Monday, 4 April 2011

My Top Tips to Help You Cope with Chickenpox

Miss M's back was pretty covered, and then she had nothing on her legs!
We are just coming through the second bought of chickenpox in the house within a month - that is the beauty of twins! On the whole things went pretty well, so I thought I would share my top tips for helping your little one through chickenpox with the minimum of fuss.

  1. Keep your child cool, if they start to get hot they will feel more itchy.  I have a friend who swears by then being practically naked but I prefer to keep them clothed as it then makes it much harder for them to itch their skin.  Of course natural cotton or such is best.  Basically my girls stayed in their PJ's!
  2. Give a spoon of Piriton (or another anti-histamine) in the morning and at night before bed to keep the awful scratching at bay.
  3. If your child start to get too uncomfortable and hurts, offer them a tepid bath and gently sponge down their spots.  Remember not to use any bath product.  I know that some people advocate putting porridge in the bath - we did not try this!
  4. Pat them dry and apply either aqueous calamine or Eurax cream, both moisturise and help to stop the itching.
  5. We did not wash Miss E's hair for a week as she found this too uncomfortable with all the spots in there.  To be honest what is a week?  We did not fight about this, she looked greasy from all the cream we put on her neck but it was short lived. We also used a baby brush with very soft bristles so we did not scratch her scalp.
  6. If your child get spots in their throat they may not feel like eating. Make sure they stay hydrated by offering ice lollies, smoothies, milkshakes or anything else that is cool and offers hydration.
  7. Remember to offer pain relief as necessary and on the day or two when your little one is really bad you can offer alternate calpol and neurofen to ensure they are as comfortable as possible.
  8. Distraction is probably the best remedy of all.  Keep your child busy, bake a cake, do some sticking, bounce on the trampoline. What ever they feel well enough to do, allow them to as it takes their mind off how uncomfortable they are and they are far less likely to scratch.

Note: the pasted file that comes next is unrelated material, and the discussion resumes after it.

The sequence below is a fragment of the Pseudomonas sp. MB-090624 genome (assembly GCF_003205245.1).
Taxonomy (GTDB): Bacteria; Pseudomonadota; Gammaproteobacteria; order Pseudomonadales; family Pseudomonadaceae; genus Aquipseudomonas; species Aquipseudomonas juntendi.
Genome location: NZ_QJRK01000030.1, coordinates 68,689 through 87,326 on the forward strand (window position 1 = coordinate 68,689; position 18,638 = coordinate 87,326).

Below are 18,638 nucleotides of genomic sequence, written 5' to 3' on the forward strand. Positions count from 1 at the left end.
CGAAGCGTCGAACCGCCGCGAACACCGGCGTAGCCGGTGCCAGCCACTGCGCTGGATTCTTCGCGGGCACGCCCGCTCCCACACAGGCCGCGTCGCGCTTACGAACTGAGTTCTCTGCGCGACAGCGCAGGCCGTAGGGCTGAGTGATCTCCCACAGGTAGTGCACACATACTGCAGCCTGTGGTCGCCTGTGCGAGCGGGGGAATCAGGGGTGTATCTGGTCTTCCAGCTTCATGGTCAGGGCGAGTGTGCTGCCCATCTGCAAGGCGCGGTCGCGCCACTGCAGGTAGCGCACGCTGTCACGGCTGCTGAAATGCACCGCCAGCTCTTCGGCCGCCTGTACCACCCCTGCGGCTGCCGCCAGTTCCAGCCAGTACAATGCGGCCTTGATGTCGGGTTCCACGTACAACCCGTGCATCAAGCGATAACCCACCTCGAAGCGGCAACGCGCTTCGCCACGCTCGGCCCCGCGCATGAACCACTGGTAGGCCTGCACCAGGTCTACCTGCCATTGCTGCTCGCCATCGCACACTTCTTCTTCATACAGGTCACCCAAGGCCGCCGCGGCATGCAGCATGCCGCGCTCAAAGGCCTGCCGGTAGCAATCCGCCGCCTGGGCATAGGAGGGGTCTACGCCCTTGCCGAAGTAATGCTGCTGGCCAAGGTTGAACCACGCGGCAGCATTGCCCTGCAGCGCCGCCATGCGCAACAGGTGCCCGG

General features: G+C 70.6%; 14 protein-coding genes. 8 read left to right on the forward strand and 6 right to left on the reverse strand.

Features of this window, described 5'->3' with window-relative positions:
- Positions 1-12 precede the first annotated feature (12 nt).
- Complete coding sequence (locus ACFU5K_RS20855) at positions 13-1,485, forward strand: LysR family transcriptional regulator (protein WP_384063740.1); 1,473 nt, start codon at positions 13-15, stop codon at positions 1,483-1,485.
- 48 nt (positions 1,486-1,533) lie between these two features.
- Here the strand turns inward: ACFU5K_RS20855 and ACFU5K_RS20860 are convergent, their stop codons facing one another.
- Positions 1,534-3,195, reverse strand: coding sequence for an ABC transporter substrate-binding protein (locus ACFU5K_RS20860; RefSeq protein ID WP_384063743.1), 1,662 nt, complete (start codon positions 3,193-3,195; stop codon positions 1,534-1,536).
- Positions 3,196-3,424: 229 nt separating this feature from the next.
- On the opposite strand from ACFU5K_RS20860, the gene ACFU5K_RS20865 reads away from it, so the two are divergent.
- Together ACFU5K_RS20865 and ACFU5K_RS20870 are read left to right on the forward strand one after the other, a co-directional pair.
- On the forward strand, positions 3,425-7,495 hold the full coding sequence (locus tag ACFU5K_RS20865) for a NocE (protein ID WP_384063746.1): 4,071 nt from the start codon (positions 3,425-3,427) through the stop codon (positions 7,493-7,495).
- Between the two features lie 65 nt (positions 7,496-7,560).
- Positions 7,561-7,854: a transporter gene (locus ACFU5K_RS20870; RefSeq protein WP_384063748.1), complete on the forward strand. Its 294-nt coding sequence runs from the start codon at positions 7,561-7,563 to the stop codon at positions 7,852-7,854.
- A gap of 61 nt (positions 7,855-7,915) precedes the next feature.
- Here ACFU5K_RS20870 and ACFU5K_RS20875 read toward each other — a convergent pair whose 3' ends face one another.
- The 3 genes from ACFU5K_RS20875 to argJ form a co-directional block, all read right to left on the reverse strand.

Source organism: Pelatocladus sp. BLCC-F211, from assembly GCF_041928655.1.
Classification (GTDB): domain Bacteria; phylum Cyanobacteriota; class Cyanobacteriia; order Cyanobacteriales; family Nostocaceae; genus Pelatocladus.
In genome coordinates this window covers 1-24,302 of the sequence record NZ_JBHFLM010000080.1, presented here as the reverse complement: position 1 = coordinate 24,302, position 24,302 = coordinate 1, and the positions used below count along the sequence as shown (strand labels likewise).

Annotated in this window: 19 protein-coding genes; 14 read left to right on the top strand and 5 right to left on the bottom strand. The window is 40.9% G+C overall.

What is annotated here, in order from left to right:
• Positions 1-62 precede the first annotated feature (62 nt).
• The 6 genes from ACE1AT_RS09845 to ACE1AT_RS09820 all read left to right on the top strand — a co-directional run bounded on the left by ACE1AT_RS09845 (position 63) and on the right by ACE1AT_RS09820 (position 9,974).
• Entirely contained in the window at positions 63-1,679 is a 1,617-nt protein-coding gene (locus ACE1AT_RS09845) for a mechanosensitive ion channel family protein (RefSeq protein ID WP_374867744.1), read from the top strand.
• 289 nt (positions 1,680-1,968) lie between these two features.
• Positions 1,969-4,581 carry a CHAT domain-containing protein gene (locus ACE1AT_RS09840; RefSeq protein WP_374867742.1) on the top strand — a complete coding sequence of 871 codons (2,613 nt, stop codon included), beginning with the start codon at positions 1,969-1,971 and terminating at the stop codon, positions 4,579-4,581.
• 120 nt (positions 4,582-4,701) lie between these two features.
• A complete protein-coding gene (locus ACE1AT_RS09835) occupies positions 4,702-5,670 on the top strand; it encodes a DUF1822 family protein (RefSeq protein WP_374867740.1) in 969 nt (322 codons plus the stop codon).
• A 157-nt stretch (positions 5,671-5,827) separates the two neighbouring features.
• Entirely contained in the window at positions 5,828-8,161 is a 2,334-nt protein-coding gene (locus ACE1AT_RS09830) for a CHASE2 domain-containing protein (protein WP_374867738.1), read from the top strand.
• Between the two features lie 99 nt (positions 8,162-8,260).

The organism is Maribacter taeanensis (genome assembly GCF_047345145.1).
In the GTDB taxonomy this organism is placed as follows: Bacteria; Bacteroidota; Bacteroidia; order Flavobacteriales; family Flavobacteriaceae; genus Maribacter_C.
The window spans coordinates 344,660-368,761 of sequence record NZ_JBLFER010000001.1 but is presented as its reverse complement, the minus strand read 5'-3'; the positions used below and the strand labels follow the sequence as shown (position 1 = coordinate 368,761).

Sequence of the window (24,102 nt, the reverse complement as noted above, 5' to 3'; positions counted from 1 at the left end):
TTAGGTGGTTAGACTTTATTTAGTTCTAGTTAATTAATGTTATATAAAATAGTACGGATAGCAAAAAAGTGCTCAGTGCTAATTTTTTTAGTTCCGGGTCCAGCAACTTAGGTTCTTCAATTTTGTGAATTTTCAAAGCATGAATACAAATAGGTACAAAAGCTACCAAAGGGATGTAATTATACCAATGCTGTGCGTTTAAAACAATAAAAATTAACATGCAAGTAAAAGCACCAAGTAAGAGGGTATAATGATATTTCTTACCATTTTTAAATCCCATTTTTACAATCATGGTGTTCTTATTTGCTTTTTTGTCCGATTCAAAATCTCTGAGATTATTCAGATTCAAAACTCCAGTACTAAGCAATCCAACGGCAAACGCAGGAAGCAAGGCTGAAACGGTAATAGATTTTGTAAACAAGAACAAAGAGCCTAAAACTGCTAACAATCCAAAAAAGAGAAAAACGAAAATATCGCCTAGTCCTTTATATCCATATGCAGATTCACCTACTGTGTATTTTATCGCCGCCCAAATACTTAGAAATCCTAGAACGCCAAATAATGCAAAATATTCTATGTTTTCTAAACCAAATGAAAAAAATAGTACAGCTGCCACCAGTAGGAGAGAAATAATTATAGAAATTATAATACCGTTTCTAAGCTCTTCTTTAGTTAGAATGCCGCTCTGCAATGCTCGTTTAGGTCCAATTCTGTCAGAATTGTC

9. Remember that every child is an individual, they will all have the illness in a different way. Look to your child for the clues of what they need to help them, it may just be as simple as a cuddle while watching a DVD. The chickenpox can zap them of their energy.
  10. One the spots have scabbed over and your child is no longer contagious it is temping to think they should be 100% fit and well again.  The chickenpox virus can really knock your child for six.  Miss M is now 18 days after her first spot appeared and she is still showing the signs of not being fully recovered.  She has been lethargic and generally more ratty and this has manifested as being willful and naughty.  I am having to remember that there is a reason for this behaviour.
  11. If your child get spots around their genital areas (and this seems to happen quite often) try to keep them nappy free (if they still wear one) as otherwise this just makes the area hot and painful.  The bath also comes in useful for soaking these areas to keep them irritation free.
Miss E's back, not so many spots, but how angry do they look?

Miss E's hair was full of large spots
 
Poor old Miss M got covered on her face

But hardly anything on Miss M's tummy
As you can see from the photos of my two, chickenpox can look very different on each child. At first the spots can seem small and harmless and then within a day or two they expand, intensify, form blisters, break, can look like pox holes and start to scab over.

Miss E is over 30 days since she had her first spot and she still has red spots marking her body.  For a child who did not scratch at all, it sadly looks as if she will scar, so however careful you are you may not be able to avoid some marking, I just thank God she has a clear face.

Keep smiling, best to get it out the way while they are young!

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